“Lilly’s Purple Plastic Purse” by Kevin Henkens


If we have already talked about shoes, we might as well touch upon other accessories. How about purses? If you are a parent of a girl, you are probably nodding. If you have a son, you are most likely about to skip this post, right? Well, don’t. For one, the book is not only about purses. Secondly, little boys are more open-minded than we might think. The other day, I complemented my son’s friend on his bag. He corrected me. “It’s actually a purse.” I said that purses are more for girls. But he assertively responded, “this is a purse, though.” How can you argue with that!

Anyway, as a mom of two boys, I had no idea that purses are such a common accessory of little girls these days.  My son, like other boys, would bring his lunch to school in a regular backpack. But girls pack their tasty snacks in the most (un)tasteful purses. LOL! Fashion on the verge of kitsch, and the more tacky the thing, the more popular it is. Plastic mixed with plush, Hanna Montana with Hello Kitty. Feathers, fake gems, a stuffed puppy sticking out of the bag… It’s as mind-boggling as hilarious!

If your daughter is one of the purse-loving-fashionistas, she might enjoy reading about Lilly and her purple purse.

Lilly was so excited about her new purse, that she brought it to school and wanted to show it to everyone, including her favorite teacher. Unfortunately, he was not exactly happy to see that his usually attentive student was not only distracted but also distracting other children. He took the purse away until the rest of the day. Now Lilly was the one who was not exactly thrilled…The war has begun, as you can tell. If  you want to see how it ended, I can only add that the magical “I’m sorry” did the trick again.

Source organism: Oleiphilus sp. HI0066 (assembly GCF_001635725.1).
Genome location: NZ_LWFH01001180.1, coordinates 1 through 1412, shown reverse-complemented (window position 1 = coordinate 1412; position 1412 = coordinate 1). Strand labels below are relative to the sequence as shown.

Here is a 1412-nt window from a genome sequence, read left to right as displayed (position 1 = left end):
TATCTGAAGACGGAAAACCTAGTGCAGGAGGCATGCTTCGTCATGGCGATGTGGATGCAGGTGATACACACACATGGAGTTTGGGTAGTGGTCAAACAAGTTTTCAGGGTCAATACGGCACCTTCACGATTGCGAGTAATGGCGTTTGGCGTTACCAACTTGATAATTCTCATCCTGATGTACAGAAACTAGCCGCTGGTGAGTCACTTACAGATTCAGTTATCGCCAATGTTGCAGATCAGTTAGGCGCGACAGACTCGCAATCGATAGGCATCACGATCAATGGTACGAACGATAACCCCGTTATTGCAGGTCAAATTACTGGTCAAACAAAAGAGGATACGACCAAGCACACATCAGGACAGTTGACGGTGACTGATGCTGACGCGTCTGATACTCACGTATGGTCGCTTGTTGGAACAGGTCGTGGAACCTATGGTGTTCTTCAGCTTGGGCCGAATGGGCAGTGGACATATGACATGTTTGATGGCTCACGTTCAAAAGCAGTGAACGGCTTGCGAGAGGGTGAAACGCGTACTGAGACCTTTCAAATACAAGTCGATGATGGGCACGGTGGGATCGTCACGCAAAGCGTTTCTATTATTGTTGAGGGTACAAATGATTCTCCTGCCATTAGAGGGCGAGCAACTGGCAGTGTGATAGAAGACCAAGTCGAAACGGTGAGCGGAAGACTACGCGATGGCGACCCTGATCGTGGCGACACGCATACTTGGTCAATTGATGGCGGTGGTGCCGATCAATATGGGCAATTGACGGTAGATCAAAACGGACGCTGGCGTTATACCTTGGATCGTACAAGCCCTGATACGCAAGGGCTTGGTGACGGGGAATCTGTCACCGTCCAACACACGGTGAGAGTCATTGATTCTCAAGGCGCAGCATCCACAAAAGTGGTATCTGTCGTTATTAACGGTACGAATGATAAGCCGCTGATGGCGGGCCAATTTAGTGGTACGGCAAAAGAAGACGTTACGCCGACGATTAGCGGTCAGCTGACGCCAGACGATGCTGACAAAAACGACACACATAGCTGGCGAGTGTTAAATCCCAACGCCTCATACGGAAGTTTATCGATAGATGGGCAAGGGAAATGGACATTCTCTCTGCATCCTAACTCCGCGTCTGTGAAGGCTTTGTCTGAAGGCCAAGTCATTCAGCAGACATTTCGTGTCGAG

As you can tell, the story is not only for girls and the purple purse is just a pretext to talk about broader issues: how to deal with distractions and negative emotions. Children like bringing toys and other gadgets to school in order to show or share them with their friends. It is a natural way of sharing joy. But children should be reminded that it is not show-and-tell every day. Toys and other items from home might be disturbing to the teacher and distracting for the rest of the class. Not to mention that things can get lost,  trigger jealousy, etc. In other words, as a parent and a teacher, I would keep it minimal.

As far as the other aspect of the book, how to deal with negative emotions, I think the book paints a very realistic picture. We all have some negative feelings from time to time, so it is not a matter of teaching our children to suppress them, but to control them and be accountable.

I wonder if your children have any favorite toys or accessories that they can’t part with and drag to school in their backpacks.  Please, let us know. My son has always had a little hot wheel car with him. And it took him a few lost cars, a few upset friends (there were more friends than cars) and one annoyed teacher to learn not to bring his treasures to the classroom.

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